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  • The Chopping Blog

Try Bitter Greens Salad during this Bitter Cold

Posted by Roger on Jan 17, 2018


I fell in love with this salad when I was the chef at American Girl Place in Chicago. It was one of our most popular items probably because it was so delicious! You can substitute any kind of green salad type item that you might like... it's really the sesame-ginger vinaigrette and the crunchy noodles that are the stars!

When I want a dish that brings me back to summer, full of bright color and flavor, this is my go-to salad. I turn it into an entree by adding some diced grilled chicken breast.  

Today I used a combination of good-for-you veggies that I had on hand.


  • 4 heads baby bok Choy chiffonade, bottoms discarded
  • 6 cups baby arugula
  • 4 heads Belgian endive, sliced thinly
  • 4 cups baby spinach
  • 1 leek sliced thinly
  • 1 cup sugar snap peas julienned
  • 2 red bell peppers julienned
  • 1 carrot, grated
  • 1 cup bean sprouts

Combine all ingredients in a large salad bowl and prepare dressing.  


  • 1 shallot, peeled
  • 4 cloves garlic, peeled
  • 1" piece of ginger, peeled
  • 1/4 cup Apple cider vinegar
  • 1/4 cup orange or pineapple juice
  • 2 Tbl lime juice
  • 2 Tbl soy sauce
  • 1 Tbl brown sugar
  • 2 Tbl honey
  • 1 cup grapeseed or canola oil
  • 1/3 cup sesame oil
  • 1/4 cup sesame seeds
  • 1/4 bunch cilantro rough chop 

bitter greens salad mise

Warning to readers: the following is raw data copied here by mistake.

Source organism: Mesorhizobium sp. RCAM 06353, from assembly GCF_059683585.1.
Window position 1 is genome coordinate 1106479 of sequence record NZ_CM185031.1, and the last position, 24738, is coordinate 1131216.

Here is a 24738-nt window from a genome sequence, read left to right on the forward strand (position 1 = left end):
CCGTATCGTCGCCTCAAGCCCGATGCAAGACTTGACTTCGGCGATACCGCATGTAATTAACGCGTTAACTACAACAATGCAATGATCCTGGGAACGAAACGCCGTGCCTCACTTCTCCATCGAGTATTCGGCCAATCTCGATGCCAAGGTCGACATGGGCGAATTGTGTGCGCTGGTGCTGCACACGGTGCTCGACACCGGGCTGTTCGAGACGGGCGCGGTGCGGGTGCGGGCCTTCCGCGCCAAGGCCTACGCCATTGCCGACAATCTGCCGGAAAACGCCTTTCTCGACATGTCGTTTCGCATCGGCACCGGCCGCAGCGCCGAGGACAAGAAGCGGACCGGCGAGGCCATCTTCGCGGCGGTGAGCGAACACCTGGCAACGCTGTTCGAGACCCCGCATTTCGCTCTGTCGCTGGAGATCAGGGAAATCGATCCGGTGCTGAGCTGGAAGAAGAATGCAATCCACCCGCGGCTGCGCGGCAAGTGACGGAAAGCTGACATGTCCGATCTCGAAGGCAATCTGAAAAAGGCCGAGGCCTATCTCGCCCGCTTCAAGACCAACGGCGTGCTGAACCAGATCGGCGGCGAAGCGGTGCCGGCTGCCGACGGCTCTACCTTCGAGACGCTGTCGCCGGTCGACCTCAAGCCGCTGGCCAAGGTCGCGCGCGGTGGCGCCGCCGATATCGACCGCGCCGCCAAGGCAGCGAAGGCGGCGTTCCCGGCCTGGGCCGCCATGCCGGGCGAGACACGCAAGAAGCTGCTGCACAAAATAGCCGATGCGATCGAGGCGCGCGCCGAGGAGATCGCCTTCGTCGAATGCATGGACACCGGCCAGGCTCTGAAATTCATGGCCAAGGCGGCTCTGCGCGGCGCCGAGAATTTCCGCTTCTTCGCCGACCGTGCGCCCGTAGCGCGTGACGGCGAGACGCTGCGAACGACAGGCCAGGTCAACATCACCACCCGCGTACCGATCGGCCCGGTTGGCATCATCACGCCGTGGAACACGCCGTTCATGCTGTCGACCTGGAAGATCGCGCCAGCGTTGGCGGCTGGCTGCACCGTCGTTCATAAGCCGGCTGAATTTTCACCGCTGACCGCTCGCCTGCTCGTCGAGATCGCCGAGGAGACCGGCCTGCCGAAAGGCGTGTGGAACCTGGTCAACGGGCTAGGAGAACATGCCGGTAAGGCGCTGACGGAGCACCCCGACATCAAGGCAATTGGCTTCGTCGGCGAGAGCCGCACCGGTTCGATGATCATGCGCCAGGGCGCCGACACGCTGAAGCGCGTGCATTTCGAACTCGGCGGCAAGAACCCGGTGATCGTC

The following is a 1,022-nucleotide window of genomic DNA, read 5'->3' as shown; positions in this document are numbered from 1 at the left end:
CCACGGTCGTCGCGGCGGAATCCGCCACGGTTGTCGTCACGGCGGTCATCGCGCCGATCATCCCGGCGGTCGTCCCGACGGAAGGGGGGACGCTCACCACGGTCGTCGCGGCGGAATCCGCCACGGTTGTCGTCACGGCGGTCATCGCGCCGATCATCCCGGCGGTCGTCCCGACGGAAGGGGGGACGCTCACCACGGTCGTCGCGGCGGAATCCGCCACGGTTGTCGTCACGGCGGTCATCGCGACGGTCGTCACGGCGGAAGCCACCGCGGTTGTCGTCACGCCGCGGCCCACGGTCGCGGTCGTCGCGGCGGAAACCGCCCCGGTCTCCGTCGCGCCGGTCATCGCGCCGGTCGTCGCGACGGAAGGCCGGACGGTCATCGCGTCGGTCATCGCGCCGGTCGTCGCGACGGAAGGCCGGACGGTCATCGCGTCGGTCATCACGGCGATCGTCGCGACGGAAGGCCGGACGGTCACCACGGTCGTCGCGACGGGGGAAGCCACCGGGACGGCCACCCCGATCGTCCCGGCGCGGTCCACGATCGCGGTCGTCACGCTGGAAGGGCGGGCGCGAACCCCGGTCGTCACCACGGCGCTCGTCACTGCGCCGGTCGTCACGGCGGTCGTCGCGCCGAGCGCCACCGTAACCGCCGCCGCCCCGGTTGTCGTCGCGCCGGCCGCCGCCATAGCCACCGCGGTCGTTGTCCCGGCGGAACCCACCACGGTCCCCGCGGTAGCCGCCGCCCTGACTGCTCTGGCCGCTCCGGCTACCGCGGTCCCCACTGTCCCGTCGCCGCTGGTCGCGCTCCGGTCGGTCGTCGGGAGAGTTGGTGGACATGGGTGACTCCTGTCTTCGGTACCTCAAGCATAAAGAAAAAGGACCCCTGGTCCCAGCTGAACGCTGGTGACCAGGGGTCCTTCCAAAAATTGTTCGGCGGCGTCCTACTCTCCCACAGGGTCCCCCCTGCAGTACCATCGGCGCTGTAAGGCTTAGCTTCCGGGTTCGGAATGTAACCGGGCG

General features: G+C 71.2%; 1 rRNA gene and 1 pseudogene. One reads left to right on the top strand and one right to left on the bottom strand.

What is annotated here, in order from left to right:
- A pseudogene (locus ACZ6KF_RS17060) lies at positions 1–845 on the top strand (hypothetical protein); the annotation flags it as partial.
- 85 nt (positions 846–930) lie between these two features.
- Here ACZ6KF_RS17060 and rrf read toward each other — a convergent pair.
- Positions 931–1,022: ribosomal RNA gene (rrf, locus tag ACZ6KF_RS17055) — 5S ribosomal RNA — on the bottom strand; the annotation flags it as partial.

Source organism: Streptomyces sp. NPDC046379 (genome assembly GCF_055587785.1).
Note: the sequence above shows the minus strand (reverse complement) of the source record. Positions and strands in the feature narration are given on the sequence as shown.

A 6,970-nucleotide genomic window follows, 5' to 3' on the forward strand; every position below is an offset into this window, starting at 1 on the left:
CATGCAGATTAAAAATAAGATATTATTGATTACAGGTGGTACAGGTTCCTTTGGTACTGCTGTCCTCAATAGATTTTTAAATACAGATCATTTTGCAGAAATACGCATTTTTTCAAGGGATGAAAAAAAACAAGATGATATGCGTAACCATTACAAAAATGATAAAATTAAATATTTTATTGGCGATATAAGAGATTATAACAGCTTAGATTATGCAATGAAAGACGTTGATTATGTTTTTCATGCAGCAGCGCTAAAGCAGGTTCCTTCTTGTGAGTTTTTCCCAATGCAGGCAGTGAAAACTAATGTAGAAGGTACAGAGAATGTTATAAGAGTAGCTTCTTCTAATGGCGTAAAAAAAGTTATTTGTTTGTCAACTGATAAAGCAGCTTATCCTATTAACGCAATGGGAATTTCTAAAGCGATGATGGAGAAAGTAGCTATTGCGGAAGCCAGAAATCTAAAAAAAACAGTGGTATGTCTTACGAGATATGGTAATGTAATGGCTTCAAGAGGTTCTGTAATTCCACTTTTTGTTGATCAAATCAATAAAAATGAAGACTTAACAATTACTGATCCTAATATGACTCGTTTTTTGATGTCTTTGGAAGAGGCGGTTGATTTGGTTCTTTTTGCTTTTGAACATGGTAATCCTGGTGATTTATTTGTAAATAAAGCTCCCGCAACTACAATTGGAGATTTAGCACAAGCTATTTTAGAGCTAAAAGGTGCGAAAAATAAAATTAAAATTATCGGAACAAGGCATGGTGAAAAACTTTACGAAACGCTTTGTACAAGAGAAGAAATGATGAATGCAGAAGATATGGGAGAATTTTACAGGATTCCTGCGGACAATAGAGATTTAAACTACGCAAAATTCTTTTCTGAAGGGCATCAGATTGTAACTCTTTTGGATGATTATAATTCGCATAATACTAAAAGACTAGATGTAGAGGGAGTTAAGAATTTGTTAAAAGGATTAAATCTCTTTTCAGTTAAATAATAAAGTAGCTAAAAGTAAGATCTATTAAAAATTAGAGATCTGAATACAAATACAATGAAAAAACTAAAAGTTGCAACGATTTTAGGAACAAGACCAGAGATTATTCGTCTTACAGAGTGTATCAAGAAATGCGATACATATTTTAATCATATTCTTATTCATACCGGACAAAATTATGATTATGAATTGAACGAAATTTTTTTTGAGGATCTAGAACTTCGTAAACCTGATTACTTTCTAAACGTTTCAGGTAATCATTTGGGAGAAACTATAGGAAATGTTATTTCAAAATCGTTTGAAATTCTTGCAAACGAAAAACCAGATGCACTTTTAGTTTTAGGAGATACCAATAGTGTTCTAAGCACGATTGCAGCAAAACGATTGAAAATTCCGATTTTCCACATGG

1. In a food processor, pulse the garlic, ginger and shallot until finely chopped. 
  2. Add the soy sauce, lime juice, orange juice, vinegar, sugar and honey. Turn the food processor on to let ingredients combine. 
  3. With the food processor still running, drizzle both of the oils through the holes in the lid and mix until combined. 
  4. Add the cilantro and sesame seeds and pulse 5 seconds more to blend.  

The noodles are a bean thread vermicelli. They are available at most grocery stores. They are usually placed in water to hydrate and then added to a stir fry-type dish.

bean thread vermicelliIn this case, we are dropping them right into 375 degree oil for a couple second seconds to puff them up!



Heat some canola oil in a large pot. Using a candy thermometer, heat the oil to 375 degrees. Drop a handful of noodles in at a time. After they pop and sizzle and rise to the top, scoop them onto a dish with paper towel to drain. 

Here is another video of bean thread noodle frying. This method uses a frying pan and a small amount of oil but also requires turning the noodles over. 

If you want to skip the step of deep frying noodles, a can of crunchy chow mein noodles purchased at the grocery store will make a yummy and easier substitute. 

When ready to serve, toss the dressing with the salad and top with crunchy noodles and enjoy!

bean thread salad

Interested in learning how to make your own noodles from scratch for Asian dishes? The Chopping Block's Ramen Workshop is one of our most popular classes! Join us at one of these classes coming up in February:

We also have our Chinese New Year Feast hands-on cooking class next month to celebrate the Year of the Dog!

View our calendars




Topics: greens, salad, Recipes, bean thread noodle

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